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USS Lexington: The Blue Ghost

By Harry and Linda Kaye Perez

As she sits there in all her glory, moored to a specially constructed pier on Corpus Christi Beach, you cannot help but be in awe of this magnificent piece of history. She presents a powerful image, painted in original combat colors and appears ready to once again report for duty. She is photogenic without a doubt. She is the USS Lexington.

The Guardian of Freedom
Today, though not to be called out to sea again, Lady Lex rests in wait, standing guard over her beloved city of Corpus Christi, Texas that served as her port of call on several occasions in her illustrious career. When on duty, she was a city unto herself, housing over 3,000 combat personnel and over 60 airplanes during World War II. The USS Lexington, an Essex-class aircraft carrier, was commissioned on February 17, 1943 and was the fifth U.S. Naval vessel to bear this name. The Lexington saw extensive action in the Pacific, serving with distinction in numerous sea campaigns, most notably acting as the Flagship for Admiral Marc Mitscher who led the Fast Carrier Task Force through their battles across the Pacific. Thousands of air sorties were fl own off her deck with many successful missions in support of the massive naval and air armada. Can you image lumbering down an extremely short runway at a very slow airspeed, loaded down with thousands of pounds of ordnance, hoping and praying that you will have enough lift to get off the flight deck. Wow! That took some guts!

The Japanese labeled the Lexington as the “Ghost” ship since she would always reappear after reportedly being sunk four times. She was, in fact, damaged several times in fierce combat, but managed to limp into Pearl Harbor for almost miraculous repairs and back at sea in record time. The crew of the Lexington referred to her as the “The Blue Ghost,” because her dark blue camouflage paint scheme would make her appear ghostly at dusk.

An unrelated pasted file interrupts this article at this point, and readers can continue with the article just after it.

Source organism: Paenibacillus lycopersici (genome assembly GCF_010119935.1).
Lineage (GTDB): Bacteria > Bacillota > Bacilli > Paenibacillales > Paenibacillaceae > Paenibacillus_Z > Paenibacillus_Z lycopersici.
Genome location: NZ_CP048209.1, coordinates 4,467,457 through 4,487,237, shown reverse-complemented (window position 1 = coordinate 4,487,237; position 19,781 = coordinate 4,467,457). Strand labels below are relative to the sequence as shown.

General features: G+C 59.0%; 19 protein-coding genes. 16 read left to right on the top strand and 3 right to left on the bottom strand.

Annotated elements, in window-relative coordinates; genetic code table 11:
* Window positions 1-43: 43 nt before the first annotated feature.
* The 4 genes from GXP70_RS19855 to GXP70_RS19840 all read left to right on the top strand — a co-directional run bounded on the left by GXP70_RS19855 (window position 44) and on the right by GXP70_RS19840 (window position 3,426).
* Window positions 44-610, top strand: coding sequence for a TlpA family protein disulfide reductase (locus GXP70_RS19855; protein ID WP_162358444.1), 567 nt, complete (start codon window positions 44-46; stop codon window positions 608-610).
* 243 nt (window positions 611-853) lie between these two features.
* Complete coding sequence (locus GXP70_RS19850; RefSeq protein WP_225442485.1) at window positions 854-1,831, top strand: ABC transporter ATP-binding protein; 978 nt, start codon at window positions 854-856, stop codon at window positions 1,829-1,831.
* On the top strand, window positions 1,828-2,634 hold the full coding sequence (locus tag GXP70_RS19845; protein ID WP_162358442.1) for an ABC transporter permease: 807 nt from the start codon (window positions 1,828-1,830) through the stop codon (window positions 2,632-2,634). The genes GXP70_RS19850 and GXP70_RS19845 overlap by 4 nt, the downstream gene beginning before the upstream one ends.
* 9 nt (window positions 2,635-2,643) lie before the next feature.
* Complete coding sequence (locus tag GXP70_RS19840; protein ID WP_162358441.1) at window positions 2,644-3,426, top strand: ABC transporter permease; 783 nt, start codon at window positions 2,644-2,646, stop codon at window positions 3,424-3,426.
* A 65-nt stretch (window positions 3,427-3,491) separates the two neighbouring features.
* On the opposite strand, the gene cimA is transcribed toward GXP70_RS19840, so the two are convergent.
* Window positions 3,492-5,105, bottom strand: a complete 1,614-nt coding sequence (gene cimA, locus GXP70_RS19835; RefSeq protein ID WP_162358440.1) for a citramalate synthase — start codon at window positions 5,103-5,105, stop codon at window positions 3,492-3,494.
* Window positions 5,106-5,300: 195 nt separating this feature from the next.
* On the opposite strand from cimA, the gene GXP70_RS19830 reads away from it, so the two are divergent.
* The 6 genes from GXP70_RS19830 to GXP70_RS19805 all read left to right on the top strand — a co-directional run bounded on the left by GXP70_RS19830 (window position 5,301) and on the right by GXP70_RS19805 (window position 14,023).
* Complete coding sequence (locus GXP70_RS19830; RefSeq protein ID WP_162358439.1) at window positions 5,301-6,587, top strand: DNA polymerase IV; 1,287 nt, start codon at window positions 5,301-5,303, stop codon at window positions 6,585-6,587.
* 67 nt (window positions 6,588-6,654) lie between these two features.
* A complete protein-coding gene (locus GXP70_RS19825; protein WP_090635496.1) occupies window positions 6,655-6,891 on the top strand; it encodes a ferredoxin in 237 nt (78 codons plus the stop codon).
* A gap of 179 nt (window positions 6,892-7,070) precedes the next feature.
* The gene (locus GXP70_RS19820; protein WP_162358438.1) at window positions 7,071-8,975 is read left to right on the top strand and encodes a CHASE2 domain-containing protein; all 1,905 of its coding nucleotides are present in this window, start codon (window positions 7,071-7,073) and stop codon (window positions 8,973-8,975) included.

Continues To Serve
After war’s end, the Lexington went through several retrofits to accommodate the onset of the jet age, and was reclassified as an attack carrier, and again reclassified as an antisubmarine carrier. For nearly 30 years she spent her time as a training carrier at various naval installations.

The Lexington was decommissioned in 1991 after an active tour of duty longer than any other Essex-class ship. Because she set more records than any other aircraft carrier in U.S. Naval history, this 16 deck, 33,000- ton vessel serves as an important repository of historical information. Therefore, she is regarded as a memorial to those whose service to our country is cherished. Now fully restored and forever to remain in mint condition, she serves as the USS Lexington Museum on the Bay.

Getting There
If you’re planning to fl y to see Lady Lex, you will find several airports all within 20 miles of her, such as: Nueces County (KRBO) in Robstown, the Alfred C. ‘Bubba’ Thomas (T- 69) in Sinton, McCampbell-Porter (KTFP) in Ingleside, Mustang Beach (KRAS) in Port Aransas and Corpus Christi International (KCRP) in Corpus Christi, just 7 miles to the museum. The Corpus Christi Airport has two great FBOs; Atlantic Aviation (www.atlanticaviation.com) situated on the west ramp, paralleling runway 13 and Signature Flight Support (www.signatureflight.com) situated on the east ramp, paralleling runway 17. They both provide all of the standard amenities such as a pilot lounge, crew and rental cars, flight-planning areas, hotel/ limo arrangements and more on a 24-hour basis. Call in advance if you have any special requests for additional services. All of the airports will service your aircraft with 100LL, with the McCampbell- Porter (KTFP) and Corpus Christi (KCRP) airports providing Jet A or Jet A+ prist.

A Tribute to a Grand Lady
The Lexington is open every day of the year except Thanksgiving and Christmas. Entrance fees range from $8.95 to $13.95. You enter through Hangar Bay #3, which is designed to be the hub of the museum and the starting point for five distinct tours. Pick up a map at the entrance that explains each of the color-coordinated tours. There are two excellent presentations in the Joe Jessel 3D Mega Theater: Legends of Flight showing at 12:00 & 3:00 and Air Racers showing at 11:00, 1:00, 2:00 & 4:00; each runs 25 minutes.

Much has been written about this Grand Lady and the service she provided so long ago, in places so far away, in a war that if not won would have set mankind back a thousand years. The Lexington lies moored in perpetuity in Corpus Christi Bay, as a symbol of bravery and dedication of the men and women who fought and died in the defense of freedom.

 

USS Lexington
2914 N. Shoreline Blvd.
Corpus Christi, Texas 78403

(361) 888-4873
www.usslexington.com